Baptist beliefs soon spread far beyond Holland and it was not long before Baptists became a significant presence in England so that the first English Baptist church was founded by Thomas Helwys in 1612. We must note two important milestones in the development of Baptist doctrine.

January 06, 2014

I’m kind of a jerk. For as long as I’ve been able to think about myself, my heart, my life, I’ve known that I’m a sinful person. I’ve never doubted the reality of my depravity. And if there ever had been any doubt, being married and having children and immersing myself in a local church has provided all the proof I, and they, need.

But lately I’ve been considering one simple and disturbing aspect of this sin: I’m better than you. At least, this is what I believe in most of life’s situations. I’m just plain better than you. Somewhere deep inside I believe it’s true and too often I live and act like it’s true.

This is the old sin of pride, I suppose, the one we talk about so often but deal with so seldom, the one many people put at the root of all sin. And it’s amazing to me how much of my sin comes down to it. I think I’m better than you. Too often I’m just plain convinced of it.

When you choose to go left, my heart judges and condemns you because I am convinced it would have been better to go right. I don’t have nearly all the information you have, and probably only half the wisdom, yet in my heart I am convinced you would have made a far better decision if only you would have asked me to guide you.

When you lead your ministry, I have trouble following because I see all the things you are doing wrong, all the ignorant decisions you are making. I don’t know much about children’s ministry or music ministry or evangelism ministry or whatever else it is you lead, but I still have it all figured out. Come chat and I’ll be glad to set you straight.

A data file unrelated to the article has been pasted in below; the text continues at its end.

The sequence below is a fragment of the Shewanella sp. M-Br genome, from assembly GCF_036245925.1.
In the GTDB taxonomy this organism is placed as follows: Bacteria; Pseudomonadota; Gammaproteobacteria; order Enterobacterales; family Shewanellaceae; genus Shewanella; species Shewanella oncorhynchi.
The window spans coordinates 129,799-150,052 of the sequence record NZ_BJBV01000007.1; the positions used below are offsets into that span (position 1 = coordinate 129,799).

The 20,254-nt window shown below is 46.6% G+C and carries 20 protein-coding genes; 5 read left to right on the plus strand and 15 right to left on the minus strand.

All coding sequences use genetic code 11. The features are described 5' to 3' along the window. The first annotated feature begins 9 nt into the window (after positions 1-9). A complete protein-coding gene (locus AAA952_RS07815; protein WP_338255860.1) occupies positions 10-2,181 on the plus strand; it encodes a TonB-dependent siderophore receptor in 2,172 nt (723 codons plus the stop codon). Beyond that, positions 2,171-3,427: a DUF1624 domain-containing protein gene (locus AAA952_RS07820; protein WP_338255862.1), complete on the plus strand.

When you are given a privilege or responsibility, something that puts you in a position of trust or authority, I am certain that the privilege should have gone to me. I suppose you will do okay, but I think we all know I would have done better. After all, I’m better than you.

January 05, 2014

I am in the midst of a series of articles on the seven ecumenical councils of the early church. These councils commenced with the First Council of Nicaea in 325 and concluded with the Second Council of Nicaea in 787. Between these two events were five more, each of which attempted to understand and establish a unified Christian theology.

In this series we are taking a brief look at each of the seven councils. For each one we are considering the setting and purpose, the major characters, the nature of the conflict, and then the results and lasting significance. We continue today with the Council of Ephesus.

Setting & Purpose

The Council of Ephesus was convened in 431 by Theodosius II, emperor of the eastern half of the Roman empire, and he did so at the request of Nestorius. Nestorius’ teaching about the nature of Christ was generating a great deal of controversy in the church, and he requested a council in the hopes of being able to prove his orthodoxy and silence his detractors. While Theodosius did not attend, he sent the head of his imperial palace guard, Count Candidian, to represent him. The council met in Ephesus, near present day Selcuk in Turkey with between 200 and 250 bishops in attendance.

This council came at time of conflict over authority within the church. The First Council of Constantinople had established the bishop of Constantinople as second in authority following Rome, whose bishop carried the title of Pope and who claimed his authority from the line of Peter. Alexandria and Antioch were also powerful bishoprics and their schools of Christology historically came from different positions. Leo Davis explains: “Just as all philosophers are said to be basically either Aristotelian or Platonist, so, roughly speaking, all theologians are in Christology either Antiochene, beginning with the Jesus of the Synoptic Gospels and attempting to explain how this man is also God, or Alexandrian, beginning with the Word of John’s Prologue and attempting to understand the implications of the Logos taking flesh.” This council would further expose the rift between the two schools of Christology.

Major Characters

Though he would not actually be present, the dominant personality at the Council of Ephesus was Nestorius who was originally from Antioch in Syria. Nestorious was a gifted speaker who had been appointed by Theodosius II as Archbishop of Constantinople. The second major character was Cyril, Archbishop of Alexandria. The two men would represent the two sides in a conflict with profound implications to the Christian faith.

The Conflict